Seven days, lots of errands, and Ted Nugent.
For many of us, daily life isn’t always exciting. Unless, that is, your blood starts pumping when you think about running errands, moving some stuff out of storage, and other such mundane activities. No, it’s not enough to even cause a blip on a heart rate monitor, but it’s the reality faced by the majority of American drivers and their cars. So, it’s fitting that I spent my week with the 2010 Kia Forte, the subject of this installment of Autobytel’s “Living With” series, examining what it was like to go about my everyday routine with Korea’s version of the Honda Civic.
In the end, my reactions should only surprise those who aren’t familiar with the progress Kia has made in recent years.
Photos by Thom Blackett.
During my week with the 2010 Kia Forte, I drove around much of northern New England, and even took my mom out to lunch at her favorite seafood restaurant. To say that I observed onlookers gushing or had people constantly asking me for details about this Korean four-door, well, that’d be stretching the truth quite a bit. In reality, the Forte blended seamlessly into its paved environment and allowed passengers to feel as though they were traveling in any one of many economy sedans. When asked, folks did compliment the Forte’s styling, but more importantly, the subtle mocking that once coincided with driving a Kia had disappeared. Rightfully so.
Being a child of the ‘80s and a fan of really bad music is never a good thing. As such, you’re apt to bring up songs like Run-D.M.C’s “It’s Tricky” when discussing the 2010 Kia Forte’s four-speed automatic transmission. Before I go any further, please let me apologize for putting that tune in your head for the rest of the day.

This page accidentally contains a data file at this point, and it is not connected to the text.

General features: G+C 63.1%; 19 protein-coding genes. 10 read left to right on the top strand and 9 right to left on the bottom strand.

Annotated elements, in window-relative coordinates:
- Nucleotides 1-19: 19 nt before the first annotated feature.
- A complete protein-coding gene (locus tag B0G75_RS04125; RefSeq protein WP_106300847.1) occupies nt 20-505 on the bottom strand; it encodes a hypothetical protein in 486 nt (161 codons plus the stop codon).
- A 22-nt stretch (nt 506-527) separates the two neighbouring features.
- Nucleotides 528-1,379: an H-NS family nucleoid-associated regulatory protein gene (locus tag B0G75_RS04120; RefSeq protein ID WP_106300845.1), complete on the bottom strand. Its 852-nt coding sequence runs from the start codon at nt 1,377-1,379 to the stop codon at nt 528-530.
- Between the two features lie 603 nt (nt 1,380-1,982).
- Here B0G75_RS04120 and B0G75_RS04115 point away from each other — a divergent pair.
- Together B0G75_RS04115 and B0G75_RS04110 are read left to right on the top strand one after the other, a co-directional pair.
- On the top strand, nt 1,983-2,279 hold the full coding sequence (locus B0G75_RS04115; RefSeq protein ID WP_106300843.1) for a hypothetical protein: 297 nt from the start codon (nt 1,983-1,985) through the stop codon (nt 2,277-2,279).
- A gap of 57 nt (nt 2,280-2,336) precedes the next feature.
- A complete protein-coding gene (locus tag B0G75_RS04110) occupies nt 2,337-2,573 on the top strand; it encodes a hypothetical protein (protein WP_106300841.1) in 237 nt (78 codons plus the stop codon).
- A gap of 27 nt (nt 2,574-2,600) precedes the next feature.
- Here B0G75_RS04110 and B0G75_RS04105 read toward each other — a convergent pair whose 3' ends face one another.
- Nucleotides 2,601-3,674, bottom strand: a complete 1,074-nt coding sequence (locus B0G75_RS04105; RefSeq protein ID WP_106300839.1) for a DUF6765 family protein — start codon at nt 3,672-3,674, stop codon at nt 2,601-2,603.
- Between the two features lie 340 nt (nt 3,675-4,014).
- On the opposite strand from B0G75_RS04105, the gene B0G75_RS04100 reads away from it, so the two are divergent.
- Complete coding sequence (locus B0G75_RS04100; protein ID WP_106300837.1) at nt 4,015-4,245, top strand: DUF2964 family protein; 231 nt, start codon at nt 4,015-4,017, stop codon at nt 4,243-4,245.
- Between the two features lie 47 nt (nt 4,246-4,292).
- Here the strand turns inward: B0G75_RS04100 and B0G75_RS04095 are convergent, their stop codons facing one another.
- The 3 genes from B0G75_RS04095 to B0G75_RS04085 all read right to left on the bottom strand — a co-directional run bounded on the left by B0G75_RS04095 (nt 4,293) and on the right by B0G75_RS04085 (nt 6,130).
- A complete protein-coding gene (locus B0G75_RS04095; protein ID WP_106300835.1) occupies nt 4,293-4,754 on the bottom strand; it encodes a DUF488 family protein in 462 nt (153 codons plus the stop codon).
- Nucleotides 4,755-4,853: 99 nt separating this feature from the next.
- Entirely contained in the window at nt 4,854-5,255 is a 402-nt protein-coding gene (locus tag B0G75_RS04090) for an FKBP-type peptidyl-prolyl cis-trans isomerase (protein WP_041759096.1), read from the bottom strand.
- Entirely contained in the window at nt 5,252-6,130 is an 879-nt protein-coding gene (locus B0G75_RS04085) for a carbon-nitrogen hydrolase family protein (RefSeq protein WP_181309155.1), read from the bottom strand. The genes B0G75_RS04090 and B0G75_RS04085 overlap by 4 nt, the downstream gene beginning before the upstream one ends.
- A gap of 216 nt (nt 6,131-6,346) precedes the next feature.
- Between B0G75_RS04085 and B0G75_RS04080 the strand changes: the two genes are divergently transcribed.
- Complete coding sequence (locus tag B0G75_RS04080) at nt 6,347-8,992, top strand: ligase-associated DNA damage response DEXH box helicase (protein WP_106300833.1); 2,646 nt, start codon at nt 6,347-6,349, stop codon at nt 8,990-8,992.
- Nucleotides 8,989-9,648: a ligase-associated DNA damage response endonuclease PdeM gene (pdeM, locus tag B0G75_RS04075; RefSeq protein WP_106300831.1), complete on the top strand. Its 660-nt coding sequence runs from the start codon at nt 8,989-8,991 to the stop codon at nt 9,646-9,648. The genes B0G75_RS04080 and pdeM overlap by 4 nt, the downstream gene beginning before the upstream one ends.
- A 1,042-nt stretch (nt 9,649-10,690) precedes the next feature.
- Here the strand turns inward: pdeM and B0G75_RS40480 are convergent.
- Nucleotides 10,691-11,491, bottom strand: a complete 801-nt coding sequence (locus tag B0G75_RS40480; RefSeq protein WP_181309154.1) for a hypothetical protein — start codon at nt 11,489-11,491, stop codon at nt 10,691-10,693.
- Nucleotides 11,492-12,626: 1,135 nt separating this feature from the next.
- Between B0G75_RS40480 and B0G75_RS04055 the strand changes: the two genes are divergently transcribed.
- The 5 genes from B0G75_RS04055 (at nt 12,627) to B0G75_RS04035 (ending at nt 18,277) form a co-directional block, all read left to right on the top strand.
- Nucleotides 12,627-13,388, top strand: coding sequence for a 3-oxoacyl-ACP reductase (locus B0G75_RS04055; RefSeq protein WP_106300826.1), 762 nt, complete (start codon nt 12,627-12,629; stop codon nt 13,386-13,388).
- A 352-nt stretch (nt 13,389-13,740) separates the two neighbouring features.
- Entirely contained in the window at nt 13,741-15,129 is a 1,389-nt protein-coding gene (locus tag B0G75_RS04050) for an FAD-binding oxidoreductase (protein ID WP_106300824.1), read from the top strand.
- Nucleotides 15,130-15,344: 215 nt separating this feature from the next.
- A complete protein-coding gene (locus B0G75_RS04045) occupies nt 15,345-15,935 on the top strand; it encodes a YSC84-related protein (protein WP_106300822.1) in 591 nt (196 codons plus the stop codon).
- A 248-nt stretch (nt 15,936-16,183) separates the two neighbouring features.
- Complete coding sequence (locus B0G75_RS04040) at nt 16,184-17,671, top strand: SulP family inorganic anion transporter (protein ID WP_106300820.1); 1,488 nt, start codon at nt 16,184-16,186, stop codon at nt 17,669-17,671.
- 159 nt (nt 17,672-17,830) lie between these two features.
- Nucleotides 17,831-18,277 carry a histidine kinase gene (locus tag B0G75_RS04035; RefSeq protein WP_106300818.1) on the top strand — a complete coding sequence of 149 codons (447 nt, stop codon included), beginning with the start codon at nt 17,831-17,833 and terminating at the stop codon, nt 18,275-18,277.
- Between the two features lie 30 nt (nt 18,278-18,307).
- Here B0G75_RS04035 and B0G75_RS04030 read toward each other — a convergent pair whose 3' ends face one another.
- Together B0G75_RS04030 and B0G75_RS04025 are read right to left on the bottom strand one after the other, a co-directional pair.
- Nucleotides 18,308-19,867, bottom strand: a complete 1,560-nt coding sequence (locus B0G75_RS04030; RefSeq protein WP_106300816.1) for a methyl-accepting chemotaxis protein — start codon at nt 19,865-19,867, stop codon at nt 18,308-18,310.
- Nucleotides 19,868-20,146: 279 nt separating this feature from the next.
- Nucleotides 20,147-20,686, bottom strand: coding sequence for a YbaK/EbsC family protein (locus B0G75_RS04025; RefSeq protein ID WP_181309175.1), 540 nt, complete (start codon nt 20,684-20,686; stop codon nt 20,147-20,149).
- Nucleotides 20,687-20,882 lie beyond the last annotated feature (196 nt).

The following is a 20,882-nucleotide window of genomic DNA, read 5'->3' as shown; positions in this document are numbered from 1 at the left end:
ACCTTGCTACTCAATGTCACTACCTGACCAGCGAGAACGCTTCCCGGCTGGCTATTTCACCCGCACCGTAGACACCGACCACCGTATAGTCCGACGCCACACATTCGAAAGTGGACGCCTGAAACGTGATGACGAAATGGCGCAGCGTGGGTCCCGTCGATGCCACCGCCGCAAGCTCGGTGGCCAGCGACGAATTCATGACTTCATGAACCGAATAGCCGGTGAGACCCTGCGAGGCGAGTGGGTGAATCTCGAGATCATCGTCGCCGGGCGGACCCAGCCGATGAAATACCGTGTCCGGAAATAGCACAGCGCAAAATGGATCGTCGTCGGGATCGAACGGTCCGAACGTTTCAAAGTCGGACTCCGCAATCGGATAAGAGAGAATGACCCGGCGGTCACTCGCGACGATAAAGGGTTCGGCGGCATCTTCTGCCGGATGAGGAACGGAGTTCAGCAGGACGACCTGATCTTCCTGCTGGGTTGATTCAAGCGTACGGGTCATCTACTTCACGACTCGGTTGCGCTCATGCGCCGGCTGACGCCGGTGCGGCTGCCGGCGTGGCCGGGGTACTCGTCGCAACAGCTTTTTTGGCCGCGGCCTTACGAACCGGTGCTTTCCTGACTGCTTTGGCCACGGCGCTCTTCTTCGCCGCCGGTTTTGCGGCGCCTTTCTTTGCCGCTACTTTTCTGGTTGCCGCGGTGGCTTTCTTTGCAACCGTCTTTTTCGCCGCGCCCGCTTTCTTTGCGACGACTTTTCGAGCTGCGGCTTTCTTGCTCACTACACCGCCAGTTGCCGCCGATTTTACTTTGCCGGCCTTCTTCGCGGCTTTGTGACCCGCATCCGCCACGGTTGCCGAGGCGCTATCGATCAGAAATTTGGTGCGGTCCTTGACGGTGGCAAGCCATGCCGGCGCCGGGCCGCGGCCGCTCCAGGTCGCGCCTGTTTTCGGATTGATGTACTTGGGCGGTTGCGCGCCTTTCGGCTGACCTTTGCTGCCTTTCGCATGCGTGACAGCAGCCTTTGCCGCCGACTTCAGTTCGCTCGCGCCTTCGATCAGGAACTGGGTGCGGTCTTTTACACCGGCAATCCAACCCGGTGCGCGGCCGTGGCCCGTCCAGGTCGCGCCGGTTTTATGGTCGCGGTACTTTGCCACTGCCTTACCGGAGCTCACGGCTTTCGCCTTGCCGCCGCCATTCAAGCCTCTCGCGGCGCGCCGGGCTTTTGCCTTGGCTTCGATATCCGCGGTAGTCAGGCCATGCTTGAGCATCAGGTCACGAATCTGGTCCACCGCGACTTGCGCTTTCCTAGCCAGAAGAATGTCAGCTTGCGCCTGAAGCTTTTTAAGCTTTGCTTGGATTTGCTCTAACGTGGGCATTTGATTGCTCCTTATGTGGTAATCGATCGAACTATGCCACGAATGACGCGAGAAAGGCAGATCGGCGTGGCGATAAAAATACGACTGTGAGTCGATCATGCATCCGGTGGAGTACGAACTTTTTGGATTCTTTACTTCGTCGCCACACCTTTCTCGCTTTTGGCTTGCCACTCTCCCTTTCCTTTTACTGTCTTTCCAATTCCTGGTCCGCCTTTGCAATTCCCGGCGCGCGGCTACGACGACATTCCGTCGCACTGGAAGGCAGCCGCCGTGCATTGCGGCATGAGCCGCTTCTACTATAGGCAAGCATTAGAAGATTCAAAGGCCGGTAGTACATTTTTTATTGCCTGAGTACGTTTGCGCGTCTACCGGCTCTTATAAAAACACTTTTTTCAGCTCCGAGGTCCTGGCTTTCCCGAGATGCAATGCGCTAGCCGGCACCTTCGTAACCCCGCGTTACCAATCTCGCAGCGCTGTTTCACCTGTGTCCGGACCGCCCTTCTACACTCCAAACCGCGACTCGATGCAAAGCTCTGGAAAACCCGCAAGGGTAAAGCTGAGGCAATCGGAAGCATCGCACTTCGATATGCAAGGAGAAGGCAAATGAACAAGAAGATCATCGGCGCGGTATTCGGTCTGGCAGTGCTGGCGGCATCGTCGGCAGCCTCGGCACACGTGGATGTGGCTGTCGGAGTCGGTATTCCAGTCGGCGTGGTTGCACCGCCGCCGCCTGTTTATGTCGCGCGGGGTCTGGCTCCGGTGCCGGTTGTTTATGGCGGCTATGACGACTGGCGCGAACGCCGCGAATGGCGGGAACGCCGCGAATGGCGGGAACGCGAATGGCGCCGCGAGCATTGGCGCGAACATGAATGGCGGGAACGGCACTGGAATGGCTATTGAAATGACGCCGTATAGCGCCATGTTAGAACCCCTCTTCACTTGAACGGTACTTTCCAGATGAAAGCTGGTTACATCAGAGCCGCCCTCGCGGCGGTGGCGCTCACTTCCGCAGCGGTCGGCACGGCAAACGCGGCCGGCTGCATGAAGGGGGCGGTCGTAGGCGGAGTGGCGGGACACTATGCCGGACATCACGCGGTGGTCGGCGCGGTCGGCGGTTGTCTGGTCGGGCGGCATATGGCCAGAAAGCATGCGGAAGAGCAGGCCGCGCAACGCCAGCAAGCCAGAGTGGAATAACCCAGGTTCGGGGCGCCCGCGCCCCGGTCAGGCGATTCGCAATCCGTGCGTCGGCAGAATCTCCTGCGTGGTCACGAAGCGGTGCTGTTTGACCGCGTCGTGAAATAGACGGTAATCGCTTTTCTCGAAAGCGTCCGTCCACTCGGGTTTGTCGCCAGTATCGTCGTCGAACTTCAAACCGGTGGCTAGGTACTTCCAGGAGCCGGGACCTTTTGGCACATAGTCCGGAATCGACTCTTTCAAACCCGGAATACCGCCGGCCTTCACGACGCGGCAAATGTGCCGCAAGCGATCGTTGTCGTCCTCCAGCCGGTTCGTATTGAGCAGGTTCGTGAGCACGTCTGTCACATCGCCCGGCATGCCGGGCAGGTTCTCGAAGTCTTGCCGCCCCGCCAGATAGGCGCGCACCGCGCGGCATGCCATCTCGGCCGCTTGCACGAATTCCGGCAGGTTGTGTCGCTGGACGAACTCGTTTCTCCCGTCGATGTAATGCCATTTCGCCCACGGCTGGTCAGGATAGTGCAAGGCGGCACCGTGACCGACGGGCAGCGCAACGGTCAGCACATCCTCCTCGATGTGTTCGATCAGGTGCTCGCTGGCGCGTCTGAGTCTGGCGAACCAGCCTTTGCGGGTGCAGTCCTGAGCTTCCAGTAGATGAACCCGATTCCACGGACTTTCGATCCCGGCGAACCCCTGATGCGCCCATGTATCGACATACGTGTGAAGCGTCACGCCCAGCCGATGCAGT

The connection between song and gearbox came to me after I found myself repeatedly searching for Park when piloting the Forte. The shift gate is a bit like a maze, requiring little moves to the right and left to get from Park to Drive; once in Drive, a tap to the right puts you in manual mode, where you can move the shifter forward or backward to change gears. That part is all pretty simple, but when I was done driving and wanted to place the gear lever back in Park, a little kick-out above the Reverse gear always surprised me. Yes, it’s minor, but its frequency – or my inability to remember something so simple – became annoying.
“Your mileage may vary.” I dare say that the majority of drivers would agree that this phrase has historically been infinitely more accurate than fuel-economy figures published by the EPA. However, the EPA modified its calculating method for the 2008 model year, with the result being more accurate estimates. Case in point: My 2010 Kia Forte, equipped with a four-speed automatic transmission, was expected to achieve 25 mpg in the city, 34 mpg on the highway, and 28 mpg overall. I put several hundred miles on the car, including multiple trips around town and a long haul to Boston to catch a Celtics game, and recorded an average of 28.3 mpg.
That figure puts the Forte about one mile-per-gallon behind its primary competitors, though it should be noted that comparably equipped rivals from Honda and Toyota don’t match this Kia’s 156-horsepower rating.
Try as we might, some of us were simply not born to be technophiles. Sure, we’re attracted to shiny new gadgets just as much as the next person, especially when they promise to put the world in the palm of your hand, but things get ugly when we have to push all of the correct buttons and scroll through a sea of menus.
With that said, technophobes like me can breathe easy with the Kia Forte. Those of us who have tasted the modern world via an iPod will appreciate how easy it is to enjoy our own portable music library. Simply plug your iPod into the outlet located below the instrument panel, tap the AUX button on your stereo, and you’re in business.
In this modern age, what someone chooses to put on his iPod is often a well-protected secret. It’s like handling our social security number, which is most often released on a strict need-to-know basis.